This two-foot-tall robot, which can talk, sing, dance and do tai-chi, may look like a toy, but it harnesses advanced technology to serve a serious purpose.
For several months in 2016, Jennifer Stinson, a U of T nursing professor and a scientist at the Hospital for Sick Children, used the robot to test ways to reduce feelings of fear and anxiety in child cancer patients aged four to nine.
As part of their treatment, the children have to undergo a procedure that involves getting a needle. With one group of kids in the study, MEDi (the robot) sang and danced. With another group, he was programmed to narrate what was happening and provide encouragement.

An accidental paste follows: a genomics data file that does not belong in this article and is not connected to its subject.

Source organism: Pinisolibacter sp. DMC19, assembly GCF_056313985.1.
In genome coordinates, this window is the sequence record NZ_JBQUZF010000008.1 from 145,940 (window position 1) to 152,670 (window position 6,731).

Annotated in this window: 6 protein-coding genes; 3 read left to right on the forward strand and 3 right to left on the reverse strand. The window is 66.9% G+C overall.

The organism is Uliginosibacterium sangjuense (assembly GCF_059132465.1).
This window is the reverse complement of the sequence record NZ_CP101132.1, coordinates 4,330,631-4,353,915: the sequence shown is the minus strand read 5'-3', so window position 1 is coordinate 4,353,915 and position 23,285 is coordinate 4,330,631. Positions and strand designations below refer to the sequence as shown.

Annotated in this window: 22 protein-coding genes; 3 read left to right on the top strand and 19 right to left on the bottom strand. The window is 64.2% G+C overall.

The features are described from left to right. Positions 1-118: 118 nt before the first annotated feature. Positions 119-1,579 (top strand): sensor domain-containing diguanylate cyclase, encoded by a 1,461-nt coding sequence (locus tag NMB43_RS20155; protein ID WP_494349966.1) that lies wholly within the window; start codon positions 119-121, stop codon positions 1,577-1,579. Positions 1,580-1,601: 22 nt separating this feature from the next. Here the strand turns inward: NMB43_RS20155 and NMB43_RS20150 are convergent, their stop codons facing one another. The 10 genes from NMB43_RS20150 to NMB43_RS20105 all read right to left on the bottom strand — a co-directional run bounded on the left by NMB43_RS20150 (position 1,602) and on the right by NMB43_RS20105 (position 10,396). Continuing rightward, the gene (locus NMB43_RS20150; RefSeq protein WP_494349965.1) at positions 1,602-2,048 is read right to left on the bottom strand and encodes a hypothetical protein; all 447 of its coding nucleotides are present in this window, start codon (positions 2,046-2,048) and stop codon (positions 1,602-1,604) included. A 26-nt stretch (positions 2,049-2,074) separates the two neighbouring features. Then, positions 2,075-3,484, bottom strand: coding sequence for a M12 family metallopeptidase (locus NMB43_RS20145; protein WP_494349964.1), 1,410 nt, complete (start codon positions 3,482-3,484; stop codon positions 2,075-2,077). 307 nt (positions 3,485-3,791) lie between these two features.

“Time now for a little clean,” he says in a friendly and childlike voice, explaining the antiseptic wipe. Post-needle, he praises the child: “Do you have a superpower that makes you so brave?”
Kathryn Birnie, a psychologist on the research team, says MEDi helped both groups of kids feel less anxious, which made life easier for the nurses administering the needle – and pleased parents. MEDi is now back in the shop for some programming, but Birnie expects he’ll return to bedsides soon.
A U of T lab is working with actors, writers and directors on how they could harness AI and other emerging technologies to generate new ideas and – just maybe – reinvent theatre